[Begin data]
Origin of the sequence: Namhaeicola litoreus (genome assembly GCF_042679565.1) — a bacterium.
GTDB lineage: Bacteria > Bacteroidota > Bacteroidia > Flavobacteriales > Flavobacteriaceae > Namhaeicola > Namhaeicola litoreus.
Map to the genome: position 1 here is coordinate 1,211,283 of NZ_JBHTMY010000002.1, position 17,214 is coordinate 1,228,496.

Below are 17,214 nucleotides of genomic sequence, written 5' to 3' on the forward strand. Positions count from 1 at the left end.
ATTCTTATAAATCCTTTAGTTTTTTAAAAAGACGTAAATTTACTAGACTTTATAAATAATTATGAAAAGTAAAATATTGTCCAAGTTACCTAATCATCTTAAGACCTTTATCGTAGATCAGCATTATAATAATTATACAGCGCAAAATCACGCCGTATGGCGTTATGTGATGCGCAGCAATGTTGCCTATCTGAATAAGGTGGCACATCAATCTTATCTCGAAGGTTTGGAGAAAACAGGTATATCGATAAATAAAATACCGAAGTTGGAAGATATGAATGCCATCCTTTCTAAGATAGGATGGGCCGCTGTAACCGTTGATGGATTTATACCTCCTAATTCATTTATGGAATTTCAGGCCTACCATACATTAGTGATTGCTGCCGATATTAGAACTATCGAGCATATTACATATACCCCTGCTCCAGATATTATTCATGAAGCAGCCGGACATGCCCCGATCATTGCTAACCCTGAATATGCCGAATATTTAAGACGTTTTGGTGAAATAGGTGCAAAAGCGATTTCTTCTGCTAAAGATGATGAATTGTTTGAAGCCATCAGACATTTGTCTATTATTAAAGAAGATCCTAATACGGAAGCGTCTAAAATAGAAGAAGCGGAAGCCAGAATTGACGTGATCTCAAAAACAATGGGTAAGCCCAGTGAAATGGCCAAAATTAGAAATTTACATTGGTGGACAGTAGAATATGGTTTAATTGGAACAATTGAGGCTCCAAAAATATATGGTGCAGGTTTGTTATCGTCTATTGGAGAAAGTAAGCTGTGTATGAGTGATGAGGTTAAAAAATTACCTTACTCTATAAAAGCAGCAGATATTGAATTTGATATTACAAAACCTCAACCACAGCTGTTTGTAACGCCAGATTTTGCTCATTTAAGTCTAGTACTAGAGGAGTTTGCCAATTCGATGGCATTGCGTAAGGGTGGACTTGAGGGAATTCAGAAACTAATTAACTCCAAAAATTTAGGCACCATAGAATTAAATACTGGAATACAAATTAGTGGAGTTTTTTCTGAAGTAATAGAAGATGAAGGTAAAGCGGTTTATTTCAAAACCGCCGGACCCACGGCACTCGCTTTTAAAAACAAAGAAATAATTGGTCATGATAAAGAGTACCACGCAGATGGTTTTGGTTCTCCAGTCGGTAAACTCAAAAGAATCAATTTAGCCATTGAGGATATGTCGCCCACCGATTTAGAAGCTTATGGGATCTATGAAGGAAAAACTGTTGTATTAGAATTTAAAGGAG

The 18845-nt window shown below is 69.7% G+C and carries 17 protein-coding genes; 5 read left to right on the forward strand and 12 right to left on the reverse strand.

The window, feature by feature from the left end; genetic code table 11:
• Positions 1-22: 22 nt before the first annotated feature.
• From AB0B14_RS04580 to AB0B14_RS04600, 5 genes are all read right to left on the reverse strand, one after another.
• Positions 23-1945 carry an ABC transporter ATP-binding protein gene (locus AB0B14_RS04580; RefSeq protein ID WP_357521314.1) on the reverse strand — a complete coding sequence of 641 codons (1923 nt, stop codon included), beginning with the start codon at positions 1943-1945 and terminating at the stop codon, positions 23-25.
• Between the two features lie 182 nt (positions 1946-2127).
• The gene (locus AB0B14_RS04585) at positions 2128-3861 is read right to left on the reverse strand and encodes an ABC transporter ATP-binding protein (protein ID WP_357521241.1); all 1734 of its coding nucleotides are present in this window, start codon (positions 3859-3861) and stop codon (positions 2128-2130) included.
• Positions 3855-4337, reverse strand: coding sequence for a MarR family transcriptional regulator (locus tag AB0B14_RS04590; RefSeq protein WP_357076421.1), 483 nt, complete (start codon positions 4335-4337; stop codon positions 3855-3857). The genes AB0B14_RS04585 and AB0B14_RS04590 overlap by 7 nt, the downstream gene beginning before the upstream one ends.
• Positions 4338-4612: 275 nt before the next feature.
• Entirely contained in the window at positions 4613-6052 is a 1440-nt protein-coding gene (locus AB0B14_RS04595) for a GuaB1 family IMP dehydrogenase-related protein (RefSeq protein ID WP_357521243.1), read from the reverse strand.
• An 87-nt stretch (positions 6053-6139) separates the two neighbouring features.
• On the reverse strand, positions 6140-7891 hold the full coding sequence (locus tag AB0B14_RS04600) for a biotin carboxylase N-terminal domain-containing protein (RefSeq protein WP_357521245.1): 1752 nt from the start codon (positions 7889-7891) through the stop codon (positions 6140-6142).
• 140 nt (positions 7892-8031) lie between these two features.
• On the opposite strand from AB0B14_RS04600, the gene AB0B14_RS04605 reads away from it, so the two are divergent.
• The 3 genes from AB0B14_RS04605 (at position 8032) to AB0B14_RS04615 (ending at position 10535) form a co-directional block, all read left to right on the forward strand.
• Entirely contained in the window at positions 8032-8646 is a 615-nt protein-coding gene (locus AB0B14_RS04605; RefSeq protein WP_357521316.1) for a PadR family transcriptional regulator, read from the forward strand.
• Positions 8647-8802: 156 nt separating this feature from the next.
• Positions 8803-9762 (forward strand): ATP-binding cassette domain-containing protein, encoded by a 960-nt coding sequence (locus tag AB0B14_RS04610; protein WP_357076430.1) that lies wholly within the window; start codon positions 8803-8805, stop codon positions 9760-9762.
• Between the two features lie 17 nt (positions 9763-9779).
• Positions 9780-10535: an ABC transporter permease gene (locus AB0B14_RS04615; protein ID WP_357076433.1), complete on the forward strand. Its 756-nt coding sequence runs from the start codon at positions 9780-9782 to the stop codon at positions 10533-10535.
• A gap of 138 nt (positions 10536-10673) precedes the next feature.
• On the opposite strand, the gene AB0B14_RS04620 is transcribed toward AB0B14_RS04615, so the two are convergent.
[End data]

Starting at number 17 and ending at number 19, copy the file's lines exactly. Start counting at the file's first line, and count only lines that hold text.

• On the reverse strand, positions 6140-7891 hold the full coding sequence (locus tag AB0B14_RS04600) for a biotin carboxylase N-terminal domain-containing protein (RefSeq protein WP_357521245.1): 1752 nt from the start codon (positions 7889-7891) through the stop codon (positions 6140-6142).
• 140 nt (positions 7892-8031) lie between these two features.
• On the opposite strand from AB0B14_RS04600, the gene AB0B14_RS04605 reads away from it, so the two are divergent.